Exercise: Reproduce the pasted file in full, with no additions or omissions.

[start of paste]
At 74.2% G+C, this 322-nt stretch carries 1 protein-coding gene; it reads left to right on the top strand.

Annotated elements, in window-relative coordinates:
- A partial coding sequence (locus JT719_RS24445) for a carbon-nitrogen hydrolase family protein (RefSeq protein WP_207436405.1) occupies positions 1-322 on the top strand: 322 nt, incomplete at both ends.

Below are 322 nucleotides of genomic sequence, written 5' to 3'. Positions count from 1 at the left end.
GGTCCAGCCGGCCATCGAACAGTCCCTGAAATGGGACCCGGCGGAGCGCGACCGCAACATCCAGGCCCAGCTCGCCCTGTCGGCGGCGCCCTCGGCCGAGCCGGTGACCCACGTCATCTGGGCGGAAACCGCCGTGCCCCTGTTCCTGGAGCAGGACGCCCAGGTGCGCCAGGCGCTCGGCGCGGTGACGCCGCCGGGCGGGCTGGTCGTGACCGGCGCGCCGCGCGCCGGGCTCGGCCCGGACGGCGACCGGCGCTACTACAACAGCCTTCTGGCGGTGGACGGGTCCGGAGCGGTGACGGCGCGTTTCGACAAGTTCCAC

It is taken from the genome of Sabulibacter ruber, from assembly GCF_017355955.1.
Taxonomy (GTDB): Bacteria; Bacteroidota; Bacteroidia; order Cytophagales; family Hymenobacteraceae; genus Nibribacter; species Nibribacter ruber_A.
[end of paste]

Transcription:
At 74.2% G+C, this 322-nt stretch carries 1 protein-coding gene; it reads left to right on the top strand.

Annotated elements, in window-relative coordinates:
- A partial coding sequence (locus JT719_RS24445) for a carbon-nitrogen hydrolase family protein (RefSeq protein WP_207436405.1) occupies positions 1-322 on the top strand: 322 nt, incomplete at both ends.

Below are 322 nucleotides of genomic sequence, written 5' to 3'. Positions count from 1 at the left end.
GGTCCAGCCGGCCATCGAACAGTCCCTGAAATGGGACCCGGCGGAGCGCGACCGCAACATCCAGGCCCAGCTCGCCCTGTCGGCGGCGCCCTCGGCCGAGCCGGTGACCCACGTCATCTGGGCGGAAACCGCCGTGCCCCTGTTCCTGGAGCAGGACGCCCAGGTGCGCCAGGCGCTCGGCGCGGTGACGCCGCCGGGCGGGCTGGTCGTGACCGGCGCGCCGCGCGCCGGGCTCGGCCCGGACGGCGACCGGCGCTACTACAACAGCCTTCTGGCGGTGGACGGGTCCGGAGCGGTGACGGCGCGTTTCGACAAGTTCCAC

It is taken from the genome of Sabulibacter ruber, from assembly GCF_017355955.1.
Taxonomy (GTDB): Bacteria; Bacteroidota; Bacteroidia; order Cytophagales; family Hymenobacteraceae; genus Nibribacter; species Nibribacter ruber_A.